fbpx Accept-Encoding: deflate, gzip

Registered Investment Adviser Caleb Lawrence

The major averages opened sharply lower following the latest North Korean missile launch but recovered late to enter the final hour about even.

The Case/Schiller home price index advanced .4% in June and 5.7% over the last 12 months to push the national index further into record high territory. That said the 10 and 20 city indexes still trail by a handful of percent. Denver is the recovery poster child with prices 43.4% above the August 2006 high followed by Boston 10.8% and San Francisco 8.9% greater than their respective peaks.

Considerable debate in the post crisis period since 2007 has centered around why it is that wages, employment, and inflation haven’t followed the established Phillips Curve, or in plain English low unemployment drives higher wages and inflation. A relationship used by the Fed for decades to set monetary and interest rate policy. A recent study by the Philadelphia Fed showed that the Phillips Curve has been broken for at least 30-years dating to the mid-80’s. The latest attempt by the Fed to understand why inflation can’t gain traction despite trillions in stimulus, quantitative easing, and the application of voodoo economics. Could it be that credit busts are inherently deflationary ala the Great Depression and Japan?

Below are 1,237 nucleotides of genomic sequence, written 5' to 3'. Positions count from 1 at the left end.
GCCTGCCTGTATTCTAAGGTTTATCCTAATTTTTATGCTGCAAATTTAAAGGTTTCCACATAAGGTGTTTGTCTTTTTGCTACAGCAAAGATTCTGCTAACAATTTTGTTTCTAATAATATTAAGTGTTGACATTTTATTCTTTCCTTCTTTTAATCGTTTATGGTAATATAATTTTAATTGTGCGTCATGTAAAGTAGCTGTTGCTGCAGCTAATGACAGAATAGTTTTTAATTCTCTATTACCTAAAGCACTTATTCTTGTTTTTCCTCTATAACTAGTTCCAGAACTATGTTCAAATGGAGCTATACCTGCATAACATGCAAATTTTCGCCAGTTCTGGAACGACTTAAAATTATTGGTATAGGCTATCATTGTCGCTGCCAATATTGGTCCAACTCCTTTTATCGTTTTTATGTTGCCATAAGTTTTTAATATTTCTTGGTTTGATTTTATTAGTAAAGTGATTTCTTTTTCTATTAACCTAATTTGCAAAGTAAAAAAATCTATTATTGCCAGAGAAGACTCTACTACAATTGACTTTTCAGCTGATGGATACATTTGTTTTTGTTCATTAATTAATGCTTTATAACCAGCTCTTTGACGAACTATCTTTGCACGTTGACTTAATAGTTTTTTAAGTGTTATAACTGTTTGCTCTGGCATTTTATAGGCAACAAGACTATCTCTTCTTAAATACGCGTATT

A recent piece on the Sovereign Man Blog looked at Bank of America annual report data and found that the banks customers had more on deposit per household in 1997 at $13,067 than they did in 2016 at $12,870 and that’s not adjusting for inflation which would have painted a much worse picture as a Dollar in 2016 purchases much less than a Dollar did in 1997.

error

Enjoy this blog? Please spread the word :)